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  • Pastor Knight

Forgiving vs. Forsaking - Pt. 1

Updated: Feb 27, 2018


We have all been there. Knees shaking, knowing that we are about to either be confronted, or do the confronting. The process of communication and reconciliation in friendships is almost always difficult. Yet this process is inevitable if we truly want to experience deep, lasting, and healthy relationships. The only alternative to this is to live a deflated life, as we float away from the perilous, jagged edges of prospective friendships or relationships. The Bible says in Proverbs 18:24,


"A man that hath friends must shew himself friendly:

and there is a friend that sticketh closer than a brother."


The word "friendly" is combined of the meaning to not only express love to another, but to also be lovely. In other words, all relationships take work from both parties! Yet, lately, I have observed a curious, yet dangerous trend. People who strive NOT to work at friendships, but rather willingly, and at times forcibly, destroy friendships. Many today, due to the wide use of social media, employ a type of scorched earth policy when it comes to friendships. blocking, hiding, and smearing the wrong doer both publicly and privately. Admittedly, there are "good" and "bad" friends, and we may dive into that rabbit hole in another meditation, but we must all start with the premise that the scriptures do.


"For all have sinned, and come short of the glory of God;"

- Romans 3:23


None of us, are the "perfect" friend. We all will either make a mistake, say the wrong thing, or be misunderstood. So, how do we mend the lacerations that will inevitably occur when broken people come in contact with broken people? Well, who better to consult than the Great Physician Himself. In Matthew 5:21-25 and Matthew 18:15-17, Jesus teaches some invaluable truths about forgiveness. We will be looking over these passages to glean what Christ teaches here, but as our foundation, notice two small sections from each passage.


"Therefore if thou bring thy gift to the altar, and there rememberest that thy brother hath ought against thee; leave there thy gift before the altar; and go thy way; first be reconciled to thy brother, and then come and offer thy gift."

- Matthew 5:23-24


"Moreover if thy brother shall trespass against thee, go and tell him his fault between thee and him alone: if he shall hear thee,

thou hast gained thy brother."

- Matthew 18:15


In both of these passages, very simply, two parties are addressed. The one who did the hurting, the other who was hurt. Yet the instruction is the same for both. To seek out the other party in an effort to reconcile, and salvage the relationship. Again, bad friendships exist and should be avoided, yet I believe that many of us burn the bridge too early. Reacting at the moment we perceive the possibility of some kind of dirt or smudge on the external structure of our relationships.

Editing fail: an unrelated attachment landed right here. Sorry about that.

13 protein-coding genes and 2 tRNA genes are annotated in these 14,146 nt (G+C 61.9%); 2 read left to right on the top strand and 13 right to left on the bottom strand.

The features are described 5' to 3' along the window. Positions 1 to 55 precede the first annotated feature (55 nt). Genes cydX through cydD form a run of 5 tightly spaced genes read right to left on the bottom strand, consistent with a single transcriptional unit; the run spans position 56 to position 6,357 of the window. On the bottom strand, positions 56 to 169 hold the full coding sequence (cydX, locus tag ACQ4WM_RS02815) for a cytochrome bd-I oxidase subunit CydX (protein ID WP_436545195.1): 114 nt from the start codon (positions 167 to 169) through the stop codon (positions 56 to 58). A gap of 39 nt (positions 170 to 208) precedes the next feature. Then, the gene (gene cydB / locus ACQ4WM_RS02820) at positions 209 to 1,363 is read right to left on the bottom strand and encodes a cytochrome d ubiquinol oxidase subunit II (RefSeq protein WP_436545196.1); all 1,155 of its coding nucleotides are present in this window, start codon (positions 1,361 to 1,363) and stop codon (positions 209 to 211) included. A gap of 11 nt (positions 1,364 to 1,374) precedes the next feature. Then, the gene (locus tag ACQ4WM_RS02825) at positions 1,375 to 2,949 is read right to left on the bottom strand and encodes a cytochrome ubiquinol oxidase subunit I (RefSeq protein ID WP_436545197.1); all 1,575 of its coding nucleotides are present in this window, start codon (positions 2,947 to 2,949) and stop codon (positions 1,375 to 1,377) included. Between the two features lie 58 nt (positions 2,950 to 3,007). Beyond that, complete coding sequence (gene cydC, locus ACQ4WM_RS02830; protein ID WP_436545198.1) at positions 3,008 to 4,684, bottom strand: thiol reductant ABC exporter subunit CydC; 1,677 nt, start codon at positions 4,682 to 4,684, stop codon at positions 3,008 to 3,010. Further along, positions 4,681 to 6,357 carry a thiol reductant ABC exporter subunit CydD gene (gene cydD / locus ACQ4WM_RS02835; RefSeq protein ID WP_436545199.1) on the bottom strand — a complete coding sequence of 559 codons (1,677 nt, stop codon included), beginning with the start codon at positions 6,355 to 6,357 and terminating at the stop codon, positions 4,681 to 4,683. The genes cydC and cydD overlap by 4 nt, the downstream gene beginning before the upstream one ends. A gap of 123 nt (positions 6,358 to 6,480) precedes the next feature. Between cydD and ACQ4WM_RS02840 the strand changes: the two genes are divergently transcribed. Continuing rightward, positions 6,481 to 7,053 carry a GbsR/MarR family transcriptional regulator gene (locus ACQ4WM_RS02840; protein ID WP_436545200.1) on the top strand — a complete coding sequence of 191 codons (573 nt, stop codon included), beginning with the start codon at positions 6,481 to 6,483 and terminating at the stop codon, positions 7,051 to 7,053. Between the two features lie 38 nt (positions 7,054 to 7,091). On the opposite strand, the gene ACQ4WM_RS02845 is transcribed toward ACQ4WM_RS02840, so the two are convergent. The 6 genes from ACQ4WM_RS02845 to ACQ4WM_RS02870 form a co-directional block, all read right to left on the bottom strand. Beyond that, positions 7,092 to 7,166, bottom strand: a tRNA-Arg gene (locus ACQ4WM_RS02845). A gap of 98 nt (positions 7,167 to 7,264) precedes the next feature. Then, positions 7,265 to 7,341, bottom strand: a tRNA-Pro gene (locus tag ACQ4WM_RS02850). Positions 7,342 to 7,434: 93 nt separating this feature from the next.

Again, we will look at various aspects of these passages over the next few weeks, but today's challenge is simply this. Is there someone you have wronged? Have you been wronged by someone? The tracks of forgiveness run both ways. Hear the words of Jesus as he cries for both of you to meet in the middle. To come seeking to forgive, or find forgiveness.


- Pastor Knight


Scripture Reading:


Colossians 3:12-17 KJV


[12] Put on therefore, as the elect of God, holy and beloved, bowels of mercies, kindness, humbleness of mind, meekness, longsuffering; [13] Forbearing one another, and forgiving one another, if any man have a quarrel against any: even as Christ forgave you, so also [do] ye. [14] And above all these things [put on] charity, which is the bond of perfectness. [15] And let the peace of God rule in your hearts, to the which also ye are called in one body; and be ye thankful. [16] Let the word of Christ dwell in you richly in all wisdom; teaching and admonishing one another in psalms and hymns and spiritual songs, singing with grace in your hearts to the Lord. [17] And whatsoever ye do in word or deed, [do] all in the name of the Lord Jesus, giving thanks to God and the Father by him.






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